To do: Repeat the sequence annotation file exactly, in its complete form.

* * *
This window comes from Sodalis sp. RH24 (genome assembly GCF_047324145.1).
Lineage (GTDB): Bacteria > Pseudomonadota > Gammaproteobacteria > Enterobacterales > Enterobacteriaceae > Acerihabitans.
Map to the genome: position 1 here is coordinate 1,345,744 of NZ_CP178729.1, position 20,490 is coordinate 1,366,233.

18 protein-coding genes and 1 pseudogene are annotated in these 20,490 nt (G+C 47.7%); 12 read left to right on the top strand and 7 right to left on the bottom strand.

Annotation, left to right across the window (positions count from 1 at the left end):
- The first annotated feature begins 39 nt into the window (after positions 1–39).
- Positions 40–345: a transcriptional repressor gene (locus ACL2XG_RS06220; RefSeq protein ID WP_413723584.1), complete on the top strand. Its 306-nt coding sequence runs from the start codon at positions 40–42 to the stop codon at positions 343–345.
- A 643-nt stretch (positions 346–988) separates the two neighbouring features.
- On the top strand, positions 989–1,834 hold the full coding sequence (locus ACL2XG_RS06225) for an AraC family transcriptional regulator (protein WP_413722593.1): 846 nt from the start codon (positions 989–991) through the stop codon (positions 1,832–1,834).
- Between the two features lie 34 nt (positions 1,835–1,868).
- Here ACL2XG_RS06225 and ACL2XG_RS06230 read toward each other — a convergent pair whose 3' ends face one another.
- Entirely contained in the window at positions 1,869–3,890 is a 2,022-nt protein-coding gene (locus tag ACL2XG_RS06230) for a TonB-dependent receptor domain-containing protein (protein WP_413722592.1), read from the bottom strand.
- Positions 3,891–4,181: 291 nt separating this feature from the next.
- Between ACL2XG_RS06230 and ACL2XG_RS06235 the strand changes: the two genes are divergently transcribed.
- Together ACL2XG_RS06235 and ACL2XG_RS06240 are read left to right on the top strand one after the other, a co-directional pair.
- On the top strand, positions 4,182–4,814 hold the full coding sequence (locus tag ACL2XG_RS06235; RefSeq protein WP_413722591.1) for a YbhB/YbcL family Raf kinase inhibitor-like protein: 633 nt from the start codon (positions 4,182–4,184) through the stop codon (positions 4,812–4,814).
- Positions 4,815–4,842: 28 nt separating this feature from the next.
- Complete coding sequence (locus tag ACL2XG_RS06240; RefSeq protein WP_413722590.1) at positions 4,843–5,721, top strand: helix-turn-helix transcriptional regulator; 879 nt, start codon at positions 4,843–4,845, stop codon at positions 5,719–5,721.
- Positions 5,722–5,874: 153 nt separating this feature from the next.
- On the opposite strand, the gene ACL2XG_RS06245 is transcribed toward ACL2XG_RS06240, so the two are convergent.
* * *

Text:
This window comes from Sodalis sp. RH24 (genome assembly GCF_047324145.1).
Lineage (GTDB): Bacteria > Pseudomonadota > Gammaproteobacteria > Enterobacterales > Enterobacteriaceae > Acerihabitans.
Map to the genome: position 1 here is coordinate 1,345,744 of NZ_CP178729.1, position 20,490 is coordinate 1,366,233.

18 protein-coding genes and 1 pseudogene are annotated in these 20,490 nt (G+C 47.7%); 12 read left to right on the top strand and 7 right to left on the bottom strand.

Annotation, left to right across the window (positions count from 1 at the left end):
- The first annotated feature begins 39 nt into the window (after positions 1–39).
- Positions 40–345: a transcriptional repressor gene (locus ACL2XG_RS06220; RefSeq protein ID WP_413723584.1), complete on the top strand. Its 306-nt coding sequence runs from the start codon at positions 40–42 to the stop codon at positions 343–345.
- A 643-nt stretch (positions 346–988) separates the two neighbouring features.
- On the top strand, positions 989–1,834 hold the full coding sequence (locus ACL2XG_RS06225) for an AraC family transcriptional regulator (protein WP_413722593.1): 846 nt from the start codon (positions 989–991) through the stop codon (positions 1,832–1,834).
- Between the two features lie 34 nt (positions 1,835–1,868).
- Here ACL2XG_RS06225 and ACL2XG_RS06230 read toward each other — a convergent pair whose 3' ends face one another.
- Entirely contained in the window at positions 1,869–3,890 is a 2,022-nt protein-coding gene (locus tag ACL2XG_RS06230) for a TonB-dependent receptor domain-containing protein (protein WP_413722592.1), read from the bottom strand.
- Positions 3,891–4,181: 291 nt separating this feature from the next.
- Between ACL2XG_RS06230 and ACL2XG_RS06235 the strand changes: the two genes are divergently transcribed.
- Together ACL2XG_RS06235 and ACL2XG_RS06240 are read left to right on the top strand one after the other, a co-directional pair.
- On the top strand, positions 4,182–4,814 hold the full coding sequence (locus tag ACL2XG_RS06235; RefSeq protein WP_413722591.1) for a YbhB/YbcL family Raf kinase inhibitor-like protein: 633 nt from the start codon (positions 4,182–4,184) through the stop codon (positions 4,812–4,814).
- Positions 4,815–4,842: 28 nt separating this feature from the next.
- Complete coding sequence (locus tag ACL2XG_RS06240; RefSeq protein WP_413722590.1) at positions 4,843–5,721, top strand: helix-turn-helix transcriptional regulator; 879 nt, start codon at positions 4,843–4,845, stop codon at positions 5,719–5,721.
- Positions 5,722–5,874: 153 nt separating this feature from the next.
- On the opposite strand, the gene ACL2XG_RS06245 is transcribed toward ACL2XG_RS06240, so the two are convergent.